I have long stood against breed discriminatory legislation and breed specific legislation. It is my genuine belief that dogs are products of the manner in which they are treated immeasurably more so than the breed they are perceived to be. I got deep into this subject back in 2009 when I was asked by my local animal shelter director to write a research paper advocating adoption of pit bull type dogs. She claimed she would use the paper to help persuade city officials and long-time members of her staff that adopting out dogs believed to be “pit bulls” was something her shelter should be doing. I have blogged on my research paper before (which I later updated in 2014) and won't revisit the entire topic here. If you'd like to read the paper, you will find it here. If you would like to look at the hundreds of pages of research, you will find it here.
I was brought back to this topic of breed bias recently when I learned that the very shelter director who asked me to write a research paper almost a decade ago either never read the paper or has never taken any steps to educate herself on this topic even though she is a licensed veterinarian. I learned recently that she not only relies on but “studies” a website called Dogsbite.org and that she truly believes that pit bull type dogs are inherently dangerous.
No. No. No and no.
The reasons for actual dog attacks (as opposed to incidents of simple and avoidable injuries) are often complex, but the answer to preventing dog attacks is relatively simple: humane care and control of dogs is often all that is needed to prevent most dog attacks. The National Canine Research Council's investigations into dog bite-related fatalities reveals the majority of these tragic cases involved circumstances where owners failed to provide necessary care and human control of their dogs: 1) failure by dog owners to spay or neuter dogs not involved in a responsible breeding program; 2) maintaining dogs in semi-isolation on chains or in pens; 3) allowing dogs to run loose; 4) neglecting or abusing dogs; 5) maintaining dogs not as household pets, but as guard dogs, fighting dogs, intimidation dogs, breeding dogs or yard dogs; and 6) allowing children to interact with unfamiliar dogs.
The 2016 Final Report on Dog Bite-Related Fatalities by the National Canine Research Council was most recently updated on March 8, 2018. If confirmed the data in the 2013 JAVMA Study and states:
MULTIPLE FACTORS CONTINUE TO CO-OCCUR THAT ARE WITHIN THE CONTROL OF OWNERS.
The December 2013 study is the most comprehensive multifactorial study of DBRFs to be completed since the subject was first studied in the 1970’s. Covering all incidents that occurred during the ten-year period 2000 - 2009, it is based on investigative techniques and data developed by National Canine Research Council not previously employed in dog bite or DBRF studies.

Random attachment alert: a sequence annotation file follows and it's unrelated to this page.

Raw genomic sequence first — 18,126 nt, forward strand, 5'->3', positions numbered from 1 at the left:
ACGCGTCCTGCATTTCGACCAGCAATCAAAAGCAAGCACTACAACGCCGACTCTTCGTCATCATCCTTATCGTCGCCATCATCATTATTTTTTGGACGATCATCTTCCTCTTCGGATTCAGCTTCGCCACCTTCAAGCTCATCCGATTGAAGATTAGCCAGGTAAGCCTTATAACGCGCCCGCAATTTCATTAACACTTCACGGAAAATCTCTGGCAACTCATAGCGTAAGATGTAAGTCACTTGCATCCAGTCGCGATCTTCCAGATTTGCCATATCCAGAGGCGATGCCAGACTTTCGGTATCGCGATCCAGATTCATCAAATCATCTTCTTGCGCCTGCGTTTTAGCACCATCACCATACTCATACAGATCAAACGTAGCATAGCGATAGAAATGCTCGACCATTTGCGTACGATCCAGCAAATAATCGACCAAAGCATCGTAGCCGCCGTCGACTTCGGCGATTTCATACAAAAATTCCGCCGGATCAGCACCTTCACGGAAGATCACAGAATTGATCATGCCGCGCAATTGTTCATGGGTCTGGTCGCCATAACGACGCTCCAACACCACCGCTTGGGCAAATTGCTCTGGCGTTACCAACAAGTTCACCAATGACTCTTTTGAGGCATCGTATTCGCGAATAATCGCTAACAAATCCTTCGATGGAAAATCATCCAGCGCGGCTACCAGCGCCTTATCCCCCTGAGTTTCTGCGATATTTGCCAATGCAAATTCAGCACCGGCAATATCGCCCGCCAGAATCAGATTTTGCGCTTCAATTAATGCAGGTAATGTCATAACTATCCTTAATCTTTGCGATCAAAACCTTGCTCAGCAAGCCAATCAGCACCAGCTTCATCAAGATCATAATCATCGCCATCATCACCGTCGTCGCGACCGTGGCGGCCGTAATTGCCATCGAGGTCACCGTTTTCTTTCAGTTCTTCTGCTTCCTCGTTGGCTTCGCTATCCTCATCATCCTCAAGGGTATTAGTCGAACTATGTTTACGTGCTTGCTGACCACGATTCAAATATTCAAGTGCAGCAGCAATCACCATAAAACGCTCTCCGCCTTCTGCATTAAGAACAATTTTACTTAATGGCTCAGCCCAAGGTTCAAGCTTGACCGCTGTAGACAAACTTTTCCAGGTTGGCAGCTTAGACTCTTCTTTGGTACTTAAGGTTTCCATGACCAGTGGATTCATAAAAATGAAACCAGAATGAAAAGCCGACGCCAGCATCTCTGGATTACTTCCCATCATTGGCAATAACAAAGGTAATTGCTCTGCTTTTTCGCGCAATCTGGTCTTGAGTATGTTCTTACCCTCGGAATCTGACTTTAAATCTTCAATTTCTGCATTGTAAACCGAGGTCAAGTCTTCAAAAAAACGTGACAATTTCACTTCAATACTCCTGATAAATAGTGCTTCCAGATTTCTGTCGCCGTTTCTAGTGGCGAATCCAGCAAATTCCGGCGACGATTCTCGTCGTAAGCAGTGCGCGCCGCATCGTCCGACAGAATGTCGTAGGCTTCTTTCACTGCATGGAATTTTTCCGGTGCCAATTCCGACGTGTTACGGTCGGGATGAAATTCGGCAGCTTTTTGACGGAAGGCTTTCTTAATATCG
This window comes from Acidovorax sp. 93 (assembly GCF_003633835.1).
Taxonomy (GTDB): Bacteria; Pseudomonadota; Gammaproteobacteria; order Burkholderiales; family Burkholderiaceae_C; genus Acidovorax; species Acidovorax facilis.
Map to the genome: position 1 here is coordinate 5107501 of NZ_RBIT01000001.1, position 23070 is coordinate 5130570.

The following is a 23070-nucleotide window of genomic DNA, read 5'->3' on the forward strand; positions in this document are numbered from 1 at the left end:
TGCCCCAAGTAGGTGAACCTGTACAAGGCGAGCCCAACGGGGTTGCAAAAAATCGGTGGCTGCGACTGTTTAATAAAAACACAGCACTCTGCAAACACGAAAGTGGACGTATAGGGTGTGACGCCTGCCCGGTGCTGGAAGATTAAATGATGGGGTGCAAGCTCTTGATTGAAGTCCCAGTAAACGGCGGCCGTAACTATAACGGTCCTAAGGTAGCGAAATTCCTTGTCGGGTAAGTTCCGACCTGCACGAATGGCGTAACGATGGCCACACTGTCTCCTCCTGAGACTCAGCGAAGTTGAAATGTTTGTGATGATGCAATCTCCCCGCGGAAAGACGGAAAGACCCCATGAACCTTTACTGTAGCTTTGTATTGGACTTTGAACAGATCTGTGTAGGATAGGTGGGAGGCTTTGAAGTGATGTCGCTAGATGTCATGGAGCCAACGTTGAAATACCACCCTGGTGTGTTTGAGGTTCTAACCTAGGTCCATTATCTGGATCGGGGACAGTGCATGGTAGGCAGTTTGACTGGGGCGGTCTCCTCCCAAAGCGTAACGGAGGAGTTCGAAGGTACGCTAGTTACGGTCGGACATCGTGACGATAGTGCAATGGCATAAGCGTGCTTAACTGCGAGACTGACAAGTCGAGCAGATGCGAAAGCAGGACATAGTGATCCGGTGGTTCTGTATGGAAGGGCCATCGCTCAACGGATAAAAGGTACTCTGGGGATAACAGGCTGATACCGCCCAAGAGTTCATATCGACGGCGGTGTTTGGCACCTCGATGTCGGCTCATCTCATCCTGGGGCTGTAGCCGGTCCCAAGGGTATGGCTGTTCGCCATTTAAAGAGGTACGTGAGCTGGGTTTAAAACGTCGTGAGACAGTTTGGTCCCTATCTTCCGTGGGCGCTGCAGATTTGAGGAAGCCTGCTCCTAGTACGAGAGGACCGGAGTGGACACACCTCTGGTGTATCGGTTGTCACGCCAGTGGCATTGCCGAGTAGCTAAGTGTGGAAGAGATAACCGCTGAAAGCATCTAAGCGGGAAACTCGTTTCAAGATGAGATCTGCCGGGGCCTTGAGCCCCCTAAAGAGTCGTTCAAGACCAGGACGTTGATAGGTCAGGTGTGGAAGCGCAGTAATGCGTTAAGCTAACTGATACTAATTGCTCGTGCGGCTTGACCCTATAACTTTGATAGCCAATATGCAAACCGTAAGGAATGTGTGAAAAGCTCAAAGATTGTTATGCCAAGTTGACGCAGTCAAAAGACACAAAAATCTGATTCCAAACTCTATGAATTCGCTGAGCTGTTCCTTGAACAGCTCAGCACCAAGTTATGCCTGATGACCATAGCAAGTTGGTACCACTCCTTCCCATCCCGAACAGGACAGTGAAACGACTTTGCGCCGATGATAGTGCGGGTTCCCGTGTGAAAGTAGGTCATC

THE CONCLUSION OF EXPERTS:
SERIOUS AND FATAL DOG BITE-RELATED INJURIES ARE MULTIFACTORIAL.
Annual reports and detailed case histories considered in isolation will not enhance awareness of what the experts have agreed on. Minor annual fluctuations in co-occurrence of owner factors, or dramatic, one-of-a-kind case histories may, in fact, obscure rather than enlighten. No single factor has been shown, in isolation from other factors, to be the sole cause of a dog bite-related injury or fatality. Professionals studying dog bite-related injuries, even when venturing speculations regarding breed, have been remarkably consistent in their recommendation of pet ownership and child safety practices directly relevant to prevention, and against regulating dogs on the basis of breed or appearance.
A dog is a dog is a dog is a dog. When dogs are treated well and socialized to people, they make wonderful companions. When dogs are not treated well, are used as resident animals, are not socialized to people and not sterilized, they all become potentially dangerous no matter what they look like and no matter what breed we think they are.
If you really think that pit bull type dogs are naturally aggressive, I challenge you to educate yourself on the topic. You can start with my research paper, which is not particularly long, and go from there.
If your lead an animal shelter that destroys dogs based on perceived breed, shame on you. It's time to stop relying on junk science and time to get educated not only on the causes of dog aggression but about how you can better market pit bull type dogs to get them through the system and into good homes. If you are not willing to do that, it truly is time to find another occupation which does not involve making decisions regarding who lives and who dies. Now.